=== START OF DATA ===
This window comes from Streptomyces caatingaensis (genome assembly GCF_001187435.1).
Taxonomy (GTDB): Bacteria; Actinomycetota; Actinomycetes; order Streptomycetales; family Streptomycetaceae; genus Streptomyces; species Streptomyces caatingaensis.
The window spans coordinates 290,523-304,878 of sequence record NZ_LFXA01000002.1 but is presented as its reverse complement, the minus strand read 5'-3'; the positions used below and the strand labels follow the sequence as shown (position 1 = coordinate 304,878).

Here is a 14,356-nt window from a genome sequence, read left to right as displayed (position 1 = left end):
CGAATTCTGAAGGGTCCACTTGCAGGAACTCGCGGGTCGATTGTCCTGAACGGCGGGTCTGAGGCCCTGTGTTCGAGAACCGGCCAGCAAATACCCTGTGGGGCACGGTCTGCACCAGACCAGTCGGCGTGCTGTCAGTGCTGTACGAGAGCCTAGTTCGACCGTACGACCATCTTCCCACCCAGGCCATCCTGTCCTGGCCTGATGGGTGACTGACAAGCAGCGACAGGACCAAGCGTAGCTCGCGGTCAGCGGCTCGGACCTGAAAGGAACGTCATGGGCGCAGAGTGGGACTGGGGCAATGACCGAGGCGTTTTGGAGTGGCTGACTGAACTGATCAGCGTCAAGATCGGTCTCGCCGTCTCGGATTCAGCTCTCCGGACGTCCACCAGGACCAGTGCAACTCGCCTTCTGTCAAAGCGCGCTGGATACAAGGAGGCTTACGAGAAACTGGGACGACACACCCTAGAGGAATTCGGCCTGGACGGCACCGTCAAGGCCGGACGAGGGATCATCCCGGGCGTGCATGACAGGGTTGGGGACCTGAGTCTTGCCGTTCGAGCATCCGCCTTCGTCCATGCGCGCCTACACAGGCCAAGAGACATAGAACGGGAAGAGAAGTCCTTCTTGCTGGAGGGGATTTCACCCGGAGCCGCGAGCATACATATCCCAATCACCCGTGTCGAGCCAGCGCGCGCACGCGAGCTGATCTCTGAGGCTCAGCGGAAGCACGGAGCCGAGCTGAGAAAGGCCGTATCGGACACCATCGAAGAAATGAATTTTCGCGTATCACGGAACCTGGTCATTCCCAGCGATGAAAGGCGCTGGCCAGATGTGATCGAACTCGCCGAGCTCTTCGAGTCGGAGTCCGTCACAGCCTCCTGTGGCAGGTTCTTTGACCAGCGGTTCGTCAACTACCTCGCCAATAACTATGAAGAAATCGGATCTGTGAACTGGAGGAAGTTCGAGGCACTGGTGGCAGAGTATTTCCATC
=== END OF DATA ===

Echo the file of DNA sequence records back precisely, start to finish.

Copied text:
This window comes from Streptomyces caatingaensis (genome assembly GCF_001187435.1).
Taxonomy (GTDB): Bacteria; Actinomycetota; Actinomycetes; order Streptomycetales; family Streptomycetaceae; genus Streptomyces; species Streptomyces caatingaensis.
The window spans coordinates 290,523-304,878 of sequence record NZ_LFXA01000002.1 but is presented as its reverse complement, the minus strand read 5'-3'; the positions used below and the strand labels follow the sequence as shown (position 1 = coordinate 304,878).

Here is a 14,356-nt window from a genome sequence, read left to right as displayed (position 1 = left end):
CGAATTCTGAAGGGTCCACTTGCAGGAACTCGCGGGTCGATTGTCCTGAACGGCGGGTCTGAGGCCCTGTGTTCGAGAACCGGCCAGCAAATACCCTGTGGGGCACGGTCTGCACCAGACCAGTCGGCGTGCTGTCAGTGCTGTACGAGAGCCTAGTTCGACCGTACGACCATCTTCCCACCCAGGCCATCCTGTCCTGGCCTGATGGGTGACTGACAAGCAGCGACAGGACCAAGCGTAGCTCGCGGTCAGCGGCTCGGACCTGAAAGGAACGTCATGGGCGCAGAGTGGGACTGGGGCAATGACCGAGGCGTTTTGGAGTGGCTGACTGAACTGATCAGCGTCAAGATCGGTCTCGCCGTCTCGGATTCAGCTCTCCGGACGTCCACCAGGACCAGTGCAACTCGCCTTCTGTCAAAGCGCGCTGGATACAAGGAGGCTTACGAGAAACTGGGACGACACACCCTAGAGGAATTCGGCCTGGACGGCACCGTCAAGGCCGGACGAGGGATCATCCCGGGCGTGCATGACAGGGTTGGGGACCTGAGTCTTGCCGTTCGAGCATCCGCCTTCGTCCATGCGCGCCTACACAGGCCAAGAGACATAGAACGGGAAGAGAAGTCCTTCTTGCTGGAGGGGATTTCACCCGGAGCCGCGAGCATACATATCCCAATCACCCGTGTCGAGCCAGCGCGCGCACGCGAGCTGATCTCTGAGGCTCAGCGGAAGCACGGAGCCGAGCTGAGAAAGGCCGTATCGGACACCATCGAAGAAATGAATTTTCGCGTATCACGGAACCTGGTCATTCCCAGCGATGAAAGGCGCTGGCCAGATGTGATCGAACTCGCCGAGCTCTTCGAGTCGGAGTCCGTCACAGCCTCCTGTGGCAGGTTCTTTGACCAGCGGTTCGTCAACTACCTCGCCAATAACTATGAAGAAATCGGATCTGTGAACTGGAGGAAGTTCGAGGCACTGGTGGCAGAGTATTTCCATC